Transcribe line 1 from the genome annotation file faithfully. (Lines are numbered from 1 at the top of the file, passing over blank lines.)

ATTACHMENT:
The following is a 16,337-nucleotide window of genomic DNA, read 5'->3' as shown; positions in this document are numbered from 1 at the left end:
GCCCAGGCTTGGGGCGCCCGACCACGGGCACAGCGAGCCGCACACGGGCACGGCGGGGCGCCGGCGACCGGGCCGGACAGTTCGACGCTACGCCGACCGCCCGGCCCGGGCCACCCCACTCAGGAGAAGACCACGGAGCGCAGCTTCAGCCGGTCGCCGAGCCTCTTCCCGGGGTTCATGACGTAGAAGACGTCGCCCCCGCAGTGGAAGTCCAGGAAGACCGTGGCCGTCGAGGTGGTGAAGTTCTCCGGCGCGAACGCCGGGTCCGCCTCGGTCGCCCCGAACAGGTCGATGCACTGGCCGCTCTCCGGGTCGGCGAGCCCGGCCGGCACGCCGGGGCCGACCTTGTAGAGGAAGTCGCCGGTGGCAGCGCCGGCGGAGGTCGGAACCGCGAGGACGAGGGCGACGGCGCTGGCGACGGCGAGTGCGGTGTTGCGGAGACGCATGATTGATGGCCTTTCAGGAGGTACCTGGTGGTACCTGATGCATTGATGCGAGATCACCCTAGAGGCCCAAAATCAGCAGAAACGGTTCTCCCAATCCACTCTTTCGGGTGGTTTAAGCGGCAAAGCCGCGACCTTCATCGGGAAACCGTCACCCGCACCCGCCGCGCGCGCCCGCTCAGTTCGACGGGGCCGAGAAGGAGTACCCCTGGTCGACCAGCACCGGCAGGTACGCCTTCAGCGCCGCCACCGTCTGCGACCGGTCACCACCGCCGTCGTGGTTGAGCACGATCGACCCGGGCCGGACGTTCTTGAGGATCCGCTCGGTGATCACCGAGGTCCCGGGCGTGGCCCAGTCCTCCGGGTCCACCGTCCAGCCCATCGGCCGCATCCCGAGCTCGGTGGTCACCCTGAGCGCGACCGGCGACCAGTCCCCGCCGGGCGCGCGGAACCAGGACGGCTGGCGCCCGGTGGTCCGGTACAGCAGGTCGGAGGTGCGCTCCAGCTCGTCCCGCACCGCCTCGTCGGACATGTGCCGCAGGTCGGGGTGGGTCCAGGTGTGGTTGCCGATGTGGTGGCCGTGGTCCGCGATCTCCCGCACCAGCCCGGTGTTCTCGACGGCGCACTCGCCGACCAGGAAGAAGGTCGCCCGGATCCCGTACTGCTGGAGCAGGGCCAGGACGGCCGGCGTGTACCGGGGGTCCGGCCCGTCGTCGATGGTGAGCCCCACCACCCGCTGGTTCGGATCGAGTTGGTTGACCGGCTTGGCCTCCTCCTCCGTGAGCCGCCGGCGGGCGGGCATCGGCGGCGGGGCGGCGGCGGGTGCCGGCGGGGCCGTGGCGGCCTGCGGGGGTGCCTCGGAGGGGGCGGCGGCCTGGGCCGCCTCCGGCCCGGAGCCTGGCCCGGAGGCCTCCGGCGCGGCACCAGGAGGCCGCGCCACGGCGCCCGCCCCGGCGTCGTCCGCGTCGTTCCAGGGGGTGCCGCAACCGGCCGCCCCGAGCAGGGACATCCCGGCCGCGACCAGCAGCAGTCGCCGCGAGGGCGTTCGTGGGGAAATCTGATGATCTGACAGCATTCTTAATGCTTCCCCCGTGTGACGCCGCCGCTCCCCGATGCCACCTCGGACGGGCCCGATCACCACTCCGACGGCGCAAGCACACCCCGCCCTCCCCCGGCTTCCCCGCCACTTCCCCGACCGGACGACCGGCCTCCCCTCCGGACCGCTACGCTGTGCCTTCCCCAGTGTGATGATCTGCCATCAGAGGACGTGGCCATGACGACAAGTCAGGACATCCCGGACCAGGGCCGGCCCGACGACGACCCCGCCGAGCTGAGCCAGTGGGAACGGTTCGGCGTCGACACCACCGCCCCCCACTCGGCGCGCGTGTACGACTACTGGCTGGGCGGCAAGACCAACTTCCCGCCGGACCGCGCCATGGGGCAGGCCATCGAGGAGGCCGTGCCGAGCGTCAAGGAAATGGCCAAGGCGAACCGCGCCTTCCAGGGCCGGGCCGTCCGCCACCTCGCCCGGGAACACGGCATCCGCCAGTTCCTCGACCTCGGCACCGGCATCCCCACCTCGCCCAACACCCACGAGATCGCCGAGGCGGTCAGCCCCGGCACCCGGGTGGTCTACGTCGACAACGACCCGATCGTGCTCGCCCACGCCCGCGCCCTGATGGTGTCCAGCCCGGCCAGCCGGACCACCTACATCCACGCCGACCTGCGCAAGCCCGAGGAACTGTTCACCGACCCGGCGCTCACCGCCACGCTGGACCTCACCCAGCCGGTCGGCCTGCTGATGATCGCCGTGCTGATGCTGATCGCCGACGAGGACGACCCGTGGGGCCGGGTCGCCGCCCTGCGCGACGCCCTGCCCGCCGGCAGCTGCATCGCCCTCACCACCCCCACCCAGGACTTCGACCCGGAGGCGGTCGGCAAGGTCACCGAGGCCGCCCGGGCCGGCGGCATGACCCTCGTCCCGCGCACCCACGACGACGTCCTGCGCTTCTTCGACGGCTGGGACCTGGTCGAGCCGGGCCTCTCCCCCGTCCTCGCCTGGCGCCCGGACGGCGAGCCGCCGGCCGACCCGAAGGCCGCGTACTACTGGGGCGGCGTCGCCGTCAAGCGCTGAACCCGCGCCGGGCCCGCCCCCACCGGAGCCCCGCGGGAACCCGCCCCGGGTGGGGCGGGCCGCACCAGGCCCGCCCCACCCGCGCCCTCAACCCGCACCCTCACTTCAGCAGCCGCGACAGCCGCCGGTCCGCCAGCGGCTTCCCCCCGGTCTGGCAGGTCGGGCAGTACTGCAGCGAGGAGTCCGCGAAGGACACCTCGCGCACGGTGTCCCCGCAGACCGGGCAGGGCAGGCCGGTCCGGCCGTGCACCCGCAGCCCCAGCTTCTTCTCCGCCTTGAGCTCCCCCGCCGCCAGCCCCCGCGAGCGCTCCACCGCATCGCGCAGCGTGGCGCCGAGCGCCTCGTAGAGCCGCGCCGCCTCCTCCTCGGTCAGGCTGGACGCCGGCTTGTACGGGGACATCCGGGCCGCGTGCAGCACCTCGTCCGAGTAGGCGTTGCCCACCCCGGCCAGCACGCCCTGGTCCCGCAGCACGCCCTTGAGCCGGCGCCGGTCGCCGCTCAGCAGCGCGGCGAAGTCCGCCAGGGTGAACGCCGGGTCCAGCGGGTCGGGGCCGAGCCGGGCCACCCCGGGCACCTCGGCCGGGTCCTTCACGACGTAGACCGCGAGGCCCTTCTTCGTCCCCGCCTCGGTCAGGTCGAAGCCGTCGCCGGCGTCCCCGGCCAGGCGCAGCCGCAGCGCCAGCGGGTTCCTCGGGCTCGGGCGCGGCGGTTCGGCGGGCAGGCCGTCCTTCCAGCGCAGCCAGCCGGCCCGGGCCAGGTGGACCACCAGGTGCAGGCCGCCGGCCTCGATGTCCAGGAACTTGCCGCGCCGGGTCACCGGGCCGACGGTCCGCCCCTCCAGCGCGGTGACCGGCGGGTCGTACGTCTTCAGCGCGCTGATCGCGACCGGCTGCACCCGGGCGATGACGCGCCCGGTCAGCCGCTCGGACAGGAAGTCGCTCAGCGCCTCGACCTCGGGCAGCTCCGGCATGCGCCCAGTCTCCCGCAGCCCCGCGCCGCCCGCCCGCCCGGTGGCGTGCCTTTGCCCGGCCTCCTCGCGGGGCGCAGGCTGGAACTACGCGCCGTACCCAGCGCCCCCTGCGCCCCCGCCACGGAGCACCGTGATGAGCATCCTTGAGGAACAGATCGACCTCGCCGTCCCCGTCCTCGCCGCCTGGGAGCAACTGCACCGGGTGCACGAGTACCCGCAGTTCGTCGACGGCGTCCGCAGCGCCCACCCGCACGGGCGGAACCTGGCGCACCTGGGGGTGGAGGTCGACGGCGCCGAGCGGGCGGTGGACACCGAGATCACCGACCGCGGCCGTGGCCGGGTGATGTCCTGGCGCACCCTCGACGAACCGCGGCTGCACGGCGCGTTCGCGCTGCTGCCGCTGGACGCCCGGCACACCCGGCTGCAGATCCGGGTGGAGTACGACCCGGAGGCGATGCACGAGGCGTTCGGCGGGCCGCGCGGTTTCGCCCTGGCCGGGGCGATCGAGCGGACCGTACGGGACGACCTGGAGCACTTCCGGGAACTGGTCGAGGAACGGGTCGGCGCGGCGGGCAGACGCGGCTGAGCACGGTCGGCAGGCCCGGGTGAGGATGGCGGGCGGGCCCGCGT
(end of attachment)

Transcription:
The following is a 16,337-nucleotide window of genomic DNA, read 5'->3' as shown; positions in this document are numbered from 1 at the left end: